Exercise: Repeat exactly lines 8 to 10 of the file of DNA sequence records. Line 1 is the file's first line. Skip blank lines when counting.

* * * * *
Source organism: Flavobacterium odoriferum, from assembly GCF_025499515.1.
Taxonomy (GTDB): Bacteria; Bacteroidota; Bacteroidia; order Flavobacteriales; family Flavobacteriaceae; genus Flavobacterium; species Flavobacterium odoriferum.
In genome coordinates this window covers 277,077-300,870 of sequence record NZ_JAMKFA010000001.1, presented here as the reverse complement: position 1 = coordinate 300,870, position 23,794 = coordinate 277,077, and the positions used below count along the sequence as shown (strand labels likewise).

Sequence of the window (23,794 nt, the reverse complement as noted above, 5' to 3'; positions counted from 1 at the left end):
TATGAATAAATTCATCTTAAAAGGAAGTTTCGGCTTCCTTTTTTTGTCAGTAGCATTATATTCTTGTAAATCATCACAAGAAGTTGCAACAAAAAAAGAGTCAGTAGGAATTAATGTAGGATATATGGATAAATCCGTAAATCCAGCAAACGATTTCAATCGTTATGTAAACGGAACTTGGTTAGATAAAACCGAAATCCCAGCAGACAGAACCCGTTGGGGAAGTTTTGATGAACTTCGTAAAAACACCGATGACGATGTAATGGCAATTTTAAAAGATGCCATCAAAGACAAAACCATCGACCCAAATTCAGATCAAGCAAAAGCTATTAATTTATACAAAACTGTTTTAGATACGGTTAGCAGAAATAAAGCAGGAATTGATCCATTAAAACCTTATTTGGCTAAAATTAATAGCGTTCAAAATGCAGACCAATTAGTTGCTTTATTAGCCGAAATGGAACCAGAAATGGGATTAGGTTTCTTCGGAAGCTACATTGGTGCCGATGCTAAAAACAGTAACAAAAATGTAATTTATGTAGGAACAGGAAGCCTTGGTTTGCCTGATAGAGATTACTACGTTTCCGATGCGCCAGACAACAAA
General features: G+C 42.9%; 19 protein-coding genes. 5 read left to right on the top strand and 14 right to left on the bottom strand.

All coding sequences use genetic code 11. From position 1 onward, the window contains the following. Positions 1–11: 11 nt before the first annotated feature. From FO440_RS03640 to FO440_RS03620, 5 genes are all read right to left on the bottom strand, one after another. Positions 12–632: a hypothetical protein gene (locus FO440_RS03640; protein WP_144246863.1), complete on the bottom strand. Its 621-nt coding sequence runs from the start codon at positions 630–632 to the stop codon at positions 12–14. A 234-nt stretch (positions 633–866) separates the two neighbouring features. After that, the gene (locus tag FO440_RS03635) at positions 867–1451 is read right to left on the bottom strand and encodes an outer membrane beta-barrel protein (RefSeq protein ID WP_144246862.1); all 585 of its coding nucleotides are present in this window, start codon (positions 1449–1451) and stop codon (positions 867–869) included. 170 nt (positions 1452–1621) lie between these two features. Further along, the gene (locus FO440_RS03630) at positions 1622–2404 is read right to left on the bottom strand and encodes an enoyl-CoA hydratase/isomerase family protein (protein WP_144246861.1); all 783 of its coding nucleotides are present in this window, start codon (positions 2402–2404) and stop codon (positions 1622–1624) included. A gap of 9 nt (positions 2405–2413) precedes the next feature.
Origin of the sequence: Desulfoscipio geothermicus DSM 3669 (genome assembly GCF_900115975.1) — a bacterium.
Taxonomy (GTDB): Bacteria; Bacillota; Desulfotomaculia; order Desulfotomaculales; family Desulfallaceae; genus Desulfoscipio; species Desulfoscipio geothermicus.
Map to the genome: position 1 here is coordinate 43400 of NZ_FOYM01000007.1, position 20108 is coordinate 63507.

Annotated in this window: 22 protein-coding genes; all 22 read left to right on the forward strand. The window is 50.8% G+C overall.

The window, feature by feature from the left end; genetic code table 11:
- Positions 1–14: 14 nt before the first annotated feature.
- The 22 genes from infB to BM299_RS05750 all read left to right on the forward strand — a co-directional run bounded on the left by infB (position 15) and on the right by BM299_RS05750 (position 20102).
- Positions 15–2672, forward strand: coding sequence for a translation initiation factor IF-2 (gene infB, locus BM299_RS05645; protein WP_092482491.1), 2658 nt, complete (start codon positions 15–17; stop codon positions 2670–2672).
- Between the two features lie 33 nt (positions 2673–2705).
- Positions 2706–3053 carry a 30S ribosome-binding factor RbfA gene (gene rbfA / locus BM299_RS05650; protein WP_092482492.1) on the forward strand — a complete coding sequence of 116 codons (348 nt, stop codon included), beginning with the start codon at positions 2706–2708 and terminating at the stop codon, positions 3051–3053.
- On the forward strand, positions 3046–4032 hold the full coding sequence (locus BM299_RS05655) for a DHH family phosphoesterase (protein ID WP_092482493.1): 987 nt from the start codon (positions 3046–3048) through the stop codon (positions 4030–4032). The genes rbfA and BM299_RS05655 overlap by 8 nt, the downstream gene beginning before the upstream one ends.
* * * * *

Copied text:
Origin of the sequence: Desulfoscipio geothermicus DSM 3669 (genome assembly GCF_900115975.1) — a bacterium.
Taxonomy (GTDB): Bacteria; Bacillota; Desulfotomaculia; order Desulfotomaculales; family Desulfallaceae; genus Desulfoscipio; species Desulfoscipio geothermicus.
Map to the genome: position 1 here is coordinate 43400 of NZ_FOYM01000007.1, position 20108 is coordinate 63507.